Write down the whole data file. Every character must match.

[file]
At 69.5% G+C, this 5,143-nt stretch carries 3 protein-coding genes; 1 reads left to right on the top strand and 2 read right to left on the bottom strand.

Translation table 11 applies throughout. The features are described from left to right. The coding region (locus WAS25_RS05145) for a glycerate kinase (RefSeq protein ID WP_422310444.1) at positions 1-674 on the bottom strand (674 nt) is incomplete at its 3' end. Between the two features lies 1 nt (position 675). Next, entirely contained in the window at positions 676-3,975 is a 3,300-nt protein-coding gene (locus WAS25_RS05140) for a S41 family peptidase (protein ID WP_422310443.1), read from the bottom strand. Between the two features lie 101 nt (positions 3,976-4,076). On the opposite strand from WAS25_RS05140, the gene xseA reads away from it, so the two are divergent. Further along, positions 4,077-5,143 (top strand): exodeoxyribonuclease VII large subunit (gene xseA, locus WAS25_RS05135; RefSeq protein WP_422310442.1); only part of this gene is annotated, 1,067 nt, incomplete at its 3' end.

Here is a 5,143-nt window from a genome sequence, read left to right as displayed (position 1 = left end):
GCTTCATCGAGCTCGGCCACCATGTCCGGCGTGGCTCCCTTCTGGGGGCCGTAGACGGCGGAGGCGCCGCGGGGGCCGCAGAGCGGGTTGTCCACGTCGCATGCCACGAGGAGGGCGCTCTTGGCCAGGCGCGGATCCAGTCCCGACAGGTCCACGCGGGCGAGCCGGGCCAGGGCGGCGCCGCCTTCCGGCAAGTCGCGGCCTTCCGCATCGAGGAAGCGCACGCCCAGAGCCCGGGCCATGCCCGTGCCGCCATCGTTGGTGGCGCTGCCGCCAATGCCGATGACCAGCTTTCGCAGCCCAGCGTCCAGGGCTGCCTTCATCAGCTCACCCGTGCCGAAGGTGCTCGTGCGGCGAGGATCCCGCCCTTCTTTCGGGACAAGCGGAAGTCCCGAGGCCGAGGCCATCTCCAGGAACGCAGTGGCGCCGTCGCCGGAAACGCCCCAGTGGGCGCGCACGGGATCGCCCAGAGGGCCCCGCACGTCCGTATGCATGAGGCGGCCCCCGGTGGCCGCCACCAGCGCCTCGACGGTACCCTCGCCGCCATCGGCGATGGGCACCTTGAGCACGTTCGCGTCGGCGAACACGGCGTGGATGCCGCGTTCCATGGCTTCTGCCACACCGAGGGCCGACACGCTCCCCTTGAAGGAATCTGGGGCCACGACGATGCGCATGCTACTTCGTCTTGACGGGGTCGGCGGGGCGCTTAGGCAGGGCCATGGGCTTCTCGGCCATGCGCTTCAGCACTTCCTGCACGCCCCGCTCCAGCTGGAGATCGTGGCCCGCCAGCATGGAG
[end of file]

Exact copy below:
At 69.5% G+C, this 5,143-nt stretch carries 3 protein-coding genes; 1 reads left to right on the top strand and 2 read right to left on the bottom strand.

Translation table 11 applies throughout. The features are described from left to right. The coding region (locus WAS25_RS05145) for a glycerate kinase (RefSeq protein ID WP_422310444.1) at positions 1-674 on the bottom strand (674 nt) is incomplete at its 3' end. Between the two features lies 1 nt (position 675). Next, entirely contained in the window at positions 676-3,975 is a 3,300-nt protein-coding gene (locus WAS25_RS05140) for a S41 family peptidase (protein ID WP_422310443.1), read from the bottom strand. Between the two features lie 101 nt (positions 3,976-4,076). On the opposite strand from WAS25_RS05140, the gene xseA reads away from it, so the two are divergent. Further along, positions 4,077-5,143 (top strand): exodeoxyribonuclease VII large subunit (gene xseA, locus WAS25_RS05135; RefSeq protein WP_422310442.1); only part of this gene is annotated, 1,067 nt, incomplete at its 3' end.

Here is a 5,143-nt window from a genome sequence, read left to right as displayed (position 1 = left end):
GCTTCATCGAGCTCGGCCACCATGTCCGGCGTGGCTCCCTTCTGGGGGCCGTAGACGGCGGAGGCGCCGCGGGGGCCGCAGAGCGGGTTGTCCACGTCGCATGCCACGAGGAGGGCGCTCTTGGCCAGGCGCGGATCCAGTCCCGACAGGTCCACGCGGGCGAGCCGGGCCAGGGCGGCGCCGCCTTCCGGCAAGTCGCGGCCTTCCGCATCGAGGAAGCGCACGCCCAGAGCCCGGGCCATGCCCGTGCCGCCATCGTTGGTGGCGCTGCCGCCAATGCCGATGACCAGCTTTCGCAGCCCAGCGTCCAGGGCTGCCTTCATCAGCTCACCCGTGCCGAAGGTGCTCGTGCGGCGAGGATCCCGCCCTTCTTTCGGGACAAGCGGAAGTCCCGAGGCCGAGGCCATCTCCAGGAACGCAGTGGCGCCGTCGCCGGAAACGCCCCAGTGGGCGCGCACGGGATCGCCCAGAGGGCCCCGCACGTCCGTATGCATGAGGCGGCCCCCGGTGGCCGCCACCAGCGCCTCGACGGTACCCTCGCCGCCATCGGCGATGGGCACCTTGAGCACGTTCGCGTCGGCGAACACGGCGTGGATGCCGCGTTCCATGGCTTCTGCCACACCGAGGGCCGACACGCTCCCCTTGAAGGAATCTGGGGCCACGACGATGCGCATGCTACTTCGTCTTGACGGGGTCGGCGGGGCGCTTAGGCAGGGCCATGGGCTTCTCGGCCATGCGCTTCAGCACTTCCTGCACGCCCCGCTCCAGCTGGAGATCGTGGCCCGCCAGCATGGAG